As employers start to require workers to obtain COVID-19 vaccinations, employers will need to consider reasonable accommodations for pregnant workers.
According to recent Equal Employment Opportunity Commission (EEOC) guidance, if an employee seeks an exemption from a vaccination requirement due to pregnancy, the employer must ensure that the employee is not being discriminated against compared to other employees similar in their ability or inability to work.
Employers should ensure that supervisors, managers and HR representatives know how to handle such requests to avoid treating pregnant workers less favorably than other workers in violation of Title VII of the Civil Rights Act of 1964.
Under the Americans with Disabilities Act (ADA), pregnancy by itself is not considered a “disability,” which is defined as a physical or mental impairment that substantially limits one or more major life activities. However, many pregnant employees may have a pregnancy-related impairment that substantially limits a major life activity.
Employers should determine whether a reasonable accommodation can be made without creating an undue hardship for the business or a threat to the employee’s safety or the safety of co-workers, customers, and other business partners.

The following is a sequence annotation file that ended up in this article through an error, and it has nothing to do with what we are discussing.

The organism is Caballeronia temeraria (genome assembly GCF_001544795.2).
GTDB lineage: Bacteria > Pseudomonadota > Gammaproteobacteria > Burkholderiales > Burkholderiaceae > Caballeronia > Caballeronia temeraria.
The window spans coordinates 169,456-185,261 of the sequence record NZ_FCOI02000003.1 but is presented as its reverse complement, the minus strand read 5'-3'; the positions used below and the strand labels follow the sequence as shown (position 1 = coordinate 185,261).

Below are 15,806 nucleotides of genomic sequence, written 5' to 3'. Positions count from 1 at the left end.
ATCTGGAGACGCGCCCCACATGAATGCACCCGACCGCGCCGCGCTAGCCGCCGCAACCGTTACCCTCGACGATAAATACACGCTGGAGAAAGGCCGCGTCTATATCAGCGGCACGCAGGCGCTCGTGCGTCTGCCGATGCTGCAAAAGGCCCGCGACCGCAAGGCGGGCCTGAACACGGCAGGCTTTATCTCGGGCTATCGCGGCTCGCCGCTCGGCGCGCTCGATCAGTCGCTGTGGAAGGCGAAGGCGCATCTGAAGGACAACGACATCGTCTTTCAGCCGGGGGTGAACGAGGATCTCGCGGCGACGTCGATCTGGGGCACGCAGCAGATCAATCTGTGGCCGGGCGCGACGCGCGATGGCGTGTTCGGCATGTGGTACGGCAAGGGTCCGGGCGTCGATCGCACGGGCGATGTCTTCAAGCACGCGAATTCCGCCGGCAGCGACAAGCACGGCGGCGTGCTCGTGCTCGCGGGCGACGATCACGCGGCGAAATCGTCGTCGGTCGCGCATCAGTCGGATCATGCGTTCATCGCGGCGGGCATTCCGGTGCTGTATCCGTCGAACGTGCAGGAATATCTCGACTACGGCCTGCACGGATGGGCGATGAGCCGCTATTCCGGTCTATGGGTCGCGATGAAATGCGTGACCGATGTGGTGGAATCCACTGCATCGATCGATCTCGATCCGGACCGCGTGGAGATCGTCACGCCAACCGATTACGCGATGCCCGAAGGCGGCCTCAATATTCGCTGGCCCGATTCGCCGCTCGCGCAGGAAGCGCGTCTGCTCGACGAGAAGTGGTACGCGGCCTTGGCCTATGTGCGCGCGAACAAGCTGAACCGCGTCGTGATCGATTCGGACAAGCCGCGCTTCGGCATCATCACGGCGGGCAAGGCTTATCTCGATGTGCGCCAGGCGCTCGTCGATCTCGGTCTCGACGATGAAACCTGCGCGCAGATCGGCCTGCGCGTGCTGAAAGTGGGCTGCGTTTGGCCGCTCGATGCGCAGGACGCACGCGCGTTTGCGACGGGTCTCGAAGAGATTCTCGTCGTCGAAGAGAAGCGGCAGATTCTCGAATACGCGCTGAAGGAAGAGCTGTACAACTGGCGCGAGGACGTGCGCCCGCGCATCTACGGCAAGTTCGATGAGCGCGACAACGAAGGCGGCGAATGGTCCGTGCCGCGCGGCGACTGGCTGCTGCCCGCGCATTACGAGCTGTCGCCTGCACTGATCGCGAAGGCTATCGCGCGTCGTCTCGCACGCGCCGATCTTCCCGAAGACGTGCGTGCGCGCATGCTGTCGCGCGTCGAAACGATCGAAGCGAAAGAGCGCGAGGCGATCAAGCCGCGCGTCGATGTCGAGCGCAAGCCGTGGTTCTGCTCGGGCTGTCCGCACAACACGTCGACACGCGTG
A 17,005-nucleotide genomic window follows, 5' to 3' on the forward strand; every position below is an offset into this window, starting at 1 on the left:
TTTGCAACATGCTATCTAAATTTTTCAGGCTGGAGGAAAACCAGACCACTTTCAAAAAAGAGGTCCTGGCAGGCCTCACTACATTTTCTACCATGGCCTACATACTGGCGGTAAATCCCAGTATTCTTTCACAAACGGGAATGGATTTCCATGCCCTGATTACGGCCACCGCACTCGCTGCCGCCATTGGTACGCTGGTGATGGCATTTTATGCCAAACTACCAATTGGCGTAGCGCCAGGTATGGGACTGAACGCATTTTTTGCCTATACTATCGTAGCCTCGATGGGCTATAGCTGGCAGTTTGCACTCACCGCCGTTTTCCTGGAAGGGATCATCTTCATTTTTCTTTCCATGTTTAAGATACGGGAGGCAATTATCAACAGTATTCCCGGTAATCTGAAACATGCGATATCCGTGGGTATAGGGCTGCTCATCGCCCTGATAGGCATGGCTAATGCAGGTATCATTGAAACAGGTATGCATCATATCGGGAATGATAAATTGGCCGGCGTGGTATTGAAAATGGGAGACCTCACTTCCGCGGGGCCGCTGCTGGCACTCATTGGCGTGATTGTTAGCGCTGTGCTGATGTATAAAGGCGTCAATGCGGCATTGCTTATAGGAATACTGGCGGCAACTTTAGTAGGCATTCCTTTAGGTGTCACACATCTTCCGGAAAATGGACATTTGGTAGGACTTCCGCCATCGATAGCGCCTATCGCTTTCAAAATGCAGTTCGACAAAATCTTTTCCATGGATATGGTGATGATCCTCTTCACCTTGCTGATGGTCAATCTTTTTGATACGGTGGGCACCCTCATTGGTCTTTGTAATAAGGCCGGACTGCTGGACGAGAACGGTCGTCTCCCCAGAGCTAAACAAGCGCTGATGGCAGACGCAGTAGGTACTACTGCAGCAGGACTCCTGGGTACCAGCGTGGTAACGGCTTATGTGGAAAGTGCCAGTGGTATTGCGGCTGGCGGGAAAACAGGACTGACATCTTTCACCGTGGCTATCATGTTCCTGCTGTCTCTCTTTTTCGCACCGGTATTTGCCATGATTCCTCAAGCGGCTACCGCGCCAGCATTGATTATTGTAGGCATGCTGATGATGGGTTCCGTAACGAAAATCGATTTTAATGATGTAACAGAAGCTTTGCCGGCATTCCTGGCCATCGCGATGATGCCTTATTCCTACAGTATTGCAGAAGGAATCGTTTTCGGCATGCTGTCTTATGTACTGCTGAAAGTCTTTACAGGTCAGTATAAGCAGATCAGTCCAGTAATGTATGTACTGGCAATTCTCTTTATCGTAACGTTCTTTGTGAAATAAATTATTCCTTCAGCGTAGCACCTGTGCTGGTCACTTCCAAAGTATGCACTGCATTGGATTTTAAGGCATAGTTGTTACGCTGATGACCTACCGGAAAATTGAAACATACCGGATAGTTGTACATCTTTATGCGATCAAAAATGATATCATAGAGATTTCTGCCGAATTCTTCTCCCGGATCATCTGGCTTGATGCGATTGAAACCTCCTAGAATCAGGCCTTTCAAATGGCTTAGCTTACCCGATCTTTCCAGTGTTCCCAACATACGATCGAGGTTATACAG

Some reasonable accommodations may include a combination of weekly COVID-19 testing, masking and physical distancing; moving the employee to a private workspace; or possibly transferring the employee to a position that does not require interaction with the public or other employees. If these accommodations are not possible, the employer may consider providing a leave of absence.
If employers are faced with a reasonable accommodation for a pregnant worker, the employer must have a policy in place in order to address this request.
Stuart J. Oberman, Esq.
Stuart J. Oberman is the founder and President of Oberman Law Firm. Mr. Oberman graduated from Urbana University and received his law degree from John Marshall Law School. Mr. Oberman has been practicing law for over 30 years, and before going into private practice, Mr. Oberman was in-house counsel for a Fortune 500 Company.
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